I am interested in areas of theoretical physics/mathematics which simply don't exist in my institute. I tried 2 or 3 different groups here which were not in my interest (but I felt I had some transferable skills) and it didn't work out.

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    This depends on many factors, such as your current situation, your ambitions, ... As it stands, this question seems impossible to answer. Apr 29, 2014 at 7:30
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    Are you expecting an answer like, you should do it if you were 22 years old and you should not do it because you are already 27 ?
    – Nobody
    Apr 29, 2014 at 8:41
  • @MarcClaesen I am currently in a top-notch grad-school in the US just that it simply has no group in anything that interests me and my attempts to shift interests have failed. Any other data that you would want?
    – user6818
    Apr 29, 2014 at 10:04
  • Age discrimination is illegal in the US. By law, nobody cares how old you are, except maybe you.
    – JeffE
    Apr 29, 2014 at 16:26
  • Are you asking if your age is a problem in terms of an academic career?
    – Bitwise
    Apr 29, 2014 at 18:22

2 Answers 2


There is no age limit for graduate studies. People are free to apply at whatever stage of life they choose, if they feel it's the right move for them.

As an example of this, a very good friend of mine was a social sciences major as an undergraduate, and worked in Washington, D.C., for a number of years before leaving politics and starting a PhD program in medical physics—and he did this in his mid-thirties. I've worked in the same department as other postdocs who made the career choice even later—they were in their early fifties!

So I would not look at your case as hopeless at all. If you find something else that inspires you, go for it.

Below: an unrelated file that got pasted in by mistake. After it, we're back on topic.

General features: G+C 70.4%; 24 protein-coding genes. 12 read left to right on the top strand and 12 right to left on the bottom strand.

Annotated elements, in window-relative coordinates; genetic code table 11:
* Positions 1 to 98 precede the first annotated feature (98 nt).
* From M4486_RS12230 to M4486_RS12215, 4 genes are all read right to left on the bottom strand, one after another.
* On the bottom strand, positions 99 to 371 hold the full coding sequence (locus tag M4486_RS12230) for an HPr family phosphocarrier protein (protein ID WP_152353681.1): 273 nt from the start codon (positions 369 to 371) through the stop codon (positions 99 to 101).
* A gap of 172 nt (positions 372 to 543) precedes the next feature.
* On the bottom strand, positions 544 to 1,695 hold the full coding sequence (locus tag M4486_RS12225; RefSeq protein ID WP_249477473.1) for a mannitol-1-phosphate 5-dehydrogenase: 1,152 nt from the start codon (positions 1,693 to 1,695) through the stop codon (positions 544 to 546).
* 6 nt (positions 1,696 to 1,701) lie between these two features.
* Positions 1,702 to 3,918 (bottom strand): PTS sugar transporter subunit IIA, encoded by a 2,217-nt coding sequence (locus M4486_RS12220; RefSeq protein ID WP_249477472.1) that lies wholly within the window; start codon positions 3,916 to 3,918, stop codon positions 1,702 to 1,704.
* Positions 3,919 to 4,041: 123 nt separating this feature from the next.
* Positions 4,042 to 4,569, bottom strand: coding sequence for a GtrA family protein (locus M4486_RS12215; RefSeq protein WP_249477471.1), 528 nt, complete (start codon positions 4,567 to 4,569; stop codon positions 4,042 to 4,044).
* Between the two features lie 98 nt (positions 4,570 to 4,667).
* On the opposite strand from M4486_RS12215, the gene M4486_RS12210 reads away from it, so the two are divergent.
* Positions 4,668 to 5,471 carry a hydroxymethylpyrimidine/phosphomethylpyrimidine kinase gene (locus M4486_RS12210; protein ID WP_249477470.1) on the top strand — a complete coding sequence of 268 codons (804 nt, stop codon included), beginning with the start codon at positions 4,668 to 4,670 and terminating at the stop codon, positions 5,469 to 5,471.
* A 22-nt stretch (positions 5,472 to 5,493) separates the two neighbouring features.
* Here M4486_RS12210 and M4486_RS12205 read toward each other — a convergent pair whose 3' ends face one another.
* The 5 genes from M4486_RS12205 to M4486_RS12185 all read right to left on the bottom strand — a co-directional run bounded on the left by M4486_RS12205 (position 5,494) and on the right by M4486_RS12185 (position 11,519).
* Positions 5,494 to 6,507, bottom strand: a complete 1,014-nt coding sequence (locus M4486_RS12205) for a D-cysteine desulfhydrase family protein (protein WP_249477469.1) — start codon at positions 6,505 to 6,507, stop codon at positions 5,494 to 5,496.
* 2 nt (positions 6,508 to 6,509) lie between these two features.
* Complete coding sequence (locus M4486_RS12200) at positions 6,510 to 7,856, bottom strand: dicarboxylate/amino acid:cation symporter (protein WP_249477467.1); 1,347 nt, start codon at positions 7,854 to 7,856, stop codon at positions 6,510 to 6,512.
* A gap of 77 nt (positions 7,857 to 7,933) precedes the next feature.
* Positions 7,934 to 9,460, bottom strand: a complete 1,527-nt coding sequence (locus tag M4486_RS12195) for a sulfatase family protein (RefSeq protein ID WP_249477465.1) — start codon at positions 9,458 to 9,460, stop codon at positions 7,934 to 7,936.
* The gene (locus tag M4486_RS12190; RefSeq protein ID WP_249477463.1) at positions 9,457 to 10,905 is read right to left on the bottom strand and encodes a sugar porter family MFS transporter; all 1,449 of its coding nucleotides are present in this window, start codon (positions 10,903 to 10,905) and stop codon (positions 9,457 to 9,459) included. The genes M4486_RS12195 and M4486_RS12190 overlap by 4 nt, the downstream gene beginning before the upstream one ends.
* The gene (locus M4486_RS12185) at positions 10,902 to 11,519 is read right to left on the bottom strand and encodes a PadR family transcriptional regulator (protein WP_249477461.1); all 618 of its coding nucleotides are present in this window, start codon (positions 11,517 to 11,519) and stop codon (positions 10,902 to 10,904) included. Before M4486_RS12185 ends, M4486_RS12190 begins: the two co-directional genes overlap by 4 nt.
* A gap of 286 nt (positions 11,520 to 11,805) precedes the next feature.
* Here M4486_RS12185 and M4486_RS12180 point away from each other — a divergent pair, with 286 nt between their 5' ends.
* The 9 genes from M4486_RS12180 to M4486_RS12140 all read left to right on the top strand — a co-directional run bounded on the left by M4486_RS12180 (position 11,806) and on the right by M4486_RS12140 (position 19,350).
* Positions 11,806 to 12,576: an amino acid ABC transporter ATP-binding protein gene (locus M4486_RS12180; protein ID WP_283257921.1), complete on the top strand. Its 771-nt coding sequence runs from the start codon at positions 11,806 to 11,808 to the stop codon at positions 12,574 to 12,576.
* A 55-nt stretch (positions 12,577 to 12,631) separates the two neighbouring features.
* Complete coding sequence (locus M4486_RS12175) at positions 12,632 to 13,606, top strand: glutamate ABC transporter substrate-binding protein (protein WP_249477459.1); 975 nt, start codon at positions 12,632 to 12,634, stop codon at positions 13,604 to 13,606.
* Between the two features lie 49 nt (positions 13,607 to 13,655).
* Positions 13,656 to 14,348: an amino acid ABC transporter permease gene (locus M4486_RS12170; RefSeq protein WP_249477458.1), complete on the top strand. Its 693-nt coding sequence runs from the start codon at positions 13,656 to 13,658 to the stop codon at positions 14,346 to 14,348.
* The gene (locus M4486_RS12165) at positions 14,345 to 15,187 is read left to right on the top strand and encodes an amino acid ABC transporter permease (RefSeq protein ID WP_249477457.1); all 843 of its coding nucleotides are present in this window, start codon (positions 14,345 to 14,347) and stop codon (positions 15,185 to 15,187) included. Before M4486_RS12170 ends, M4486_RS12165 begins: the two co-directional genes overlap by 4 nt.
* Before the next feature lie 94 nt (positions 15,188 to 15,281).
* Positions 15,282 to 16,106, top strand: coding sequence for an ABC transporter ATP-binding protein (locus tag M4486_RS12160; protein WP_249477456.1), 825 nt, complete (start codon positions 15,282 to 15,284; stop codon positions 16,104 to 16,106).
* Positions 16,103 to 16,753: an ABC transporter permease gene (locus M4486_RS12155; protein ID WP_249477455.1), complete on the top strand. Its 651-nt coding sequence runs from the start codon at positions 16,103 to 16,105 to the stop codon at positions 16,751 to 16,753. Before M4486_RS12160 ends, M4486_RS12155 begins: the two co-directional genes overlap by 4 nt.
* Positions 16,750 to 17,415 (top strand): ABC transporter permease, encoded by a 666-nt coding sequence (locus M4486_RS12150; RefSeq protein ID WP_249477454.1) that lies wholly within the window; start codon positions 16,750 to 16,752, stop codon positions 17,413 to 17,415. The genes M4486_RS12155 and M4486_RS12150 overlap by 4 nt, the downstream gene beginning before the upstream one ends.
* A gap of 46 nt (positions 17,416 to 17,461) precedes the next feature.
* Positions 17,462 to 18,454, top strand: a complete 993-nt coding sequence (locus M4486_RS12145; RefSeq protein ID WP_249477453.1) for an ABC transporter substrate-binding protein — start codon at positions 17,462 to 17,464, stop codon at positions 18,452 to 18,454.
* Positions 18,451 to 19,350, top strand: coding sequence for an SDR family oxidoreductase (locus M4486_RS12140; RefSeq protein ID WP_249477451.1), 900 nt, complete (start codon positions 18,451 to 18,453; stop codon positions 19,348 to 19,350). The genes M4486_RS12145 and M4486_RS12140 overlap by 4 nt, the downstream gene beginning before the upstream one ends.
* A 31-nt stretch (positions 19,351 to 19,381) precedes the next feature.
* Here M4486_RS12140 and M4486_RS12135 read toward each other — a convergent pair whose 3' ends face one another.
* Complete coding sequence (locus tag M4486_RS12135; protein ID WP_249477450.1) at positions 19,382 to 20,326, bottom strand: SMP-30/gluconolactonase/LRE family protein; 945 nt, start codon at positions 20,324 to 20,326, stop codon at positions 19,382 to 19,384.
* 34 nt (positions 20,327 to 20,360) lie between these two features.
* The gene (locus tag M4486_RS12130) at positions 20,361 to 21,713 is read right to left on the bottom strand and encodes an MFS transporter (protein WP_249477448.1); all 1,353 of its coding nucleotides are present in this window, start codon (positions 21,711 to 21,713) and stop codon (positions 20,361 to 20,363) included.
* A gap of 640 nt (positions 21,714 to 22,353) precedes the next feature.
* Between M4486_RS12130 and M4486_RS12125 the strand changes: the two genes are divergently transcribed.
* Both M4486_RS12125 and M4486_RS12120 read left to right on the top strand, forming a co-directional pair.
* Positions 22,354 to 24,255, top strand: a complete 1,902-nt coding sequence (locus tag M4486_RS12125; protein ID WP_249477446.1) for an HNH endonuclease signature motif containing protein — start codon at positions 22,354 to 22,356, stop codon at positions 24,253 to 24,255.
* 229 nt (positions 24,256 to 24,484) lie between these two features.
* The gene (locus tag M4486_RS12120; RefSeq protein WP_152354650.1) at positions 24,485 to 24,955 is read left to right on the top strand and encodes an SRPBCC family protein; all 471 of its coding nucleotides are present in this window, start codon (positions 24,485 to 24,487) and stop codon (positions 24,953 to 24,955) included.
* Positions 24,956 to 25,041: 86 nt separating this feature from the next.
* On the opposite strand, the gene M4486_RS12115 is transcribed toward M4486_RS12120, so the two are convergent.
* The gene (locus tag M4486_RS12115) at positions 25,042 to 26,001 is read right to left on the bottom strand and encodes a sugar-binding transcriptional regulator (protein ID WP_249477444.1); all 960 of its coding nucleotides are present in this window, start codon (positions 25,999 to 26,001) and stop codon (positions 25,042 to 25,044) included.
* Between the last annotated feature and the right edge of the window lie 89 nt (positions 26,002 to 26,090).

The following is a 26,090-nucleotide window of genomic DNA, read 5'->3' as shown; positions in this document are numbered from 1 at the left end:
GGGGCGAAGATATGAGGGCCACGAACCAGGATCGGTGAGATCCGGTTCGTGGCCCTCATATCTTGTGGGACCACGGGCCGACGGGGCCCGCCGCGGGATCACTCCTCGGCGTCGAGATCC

• @aesmail The problem is if the selecting committee looks down upon the fact that in my current grad school I wasn't really attached to any specific advisor but was floating between different groups doing small projects in each. Will this be trouble?
    – user6818
    Jun 14, 2014 at 16:17
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    It depends on how long this went on. The longer you were there, the bigger a challenge it will be.
    – aeismail
    Jun 14, 2014 at 17:30
  • @aesmail Yeah..first year I was doing courses - and then 2 years more I shifted between 3 groups - doing small projects and trying to get myself interested (wrote a small paper from one and another result from another) - but all the while only feeling more frustrated that I wasn't getting to do the subjects I really wanted to! Finally I decided to try moving out!
    – user6818
    Jun 14, 2014 at 17:48
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    Three years? That's going to be a tougher sell. But you've accomplished something. If you have the support of the professors for whom you've worked previously, you've got a shot.
    – aeismail
    Jun 14, 2014 at 19:58

As your question stands, the only honest answer is it depends but probably yes, it does.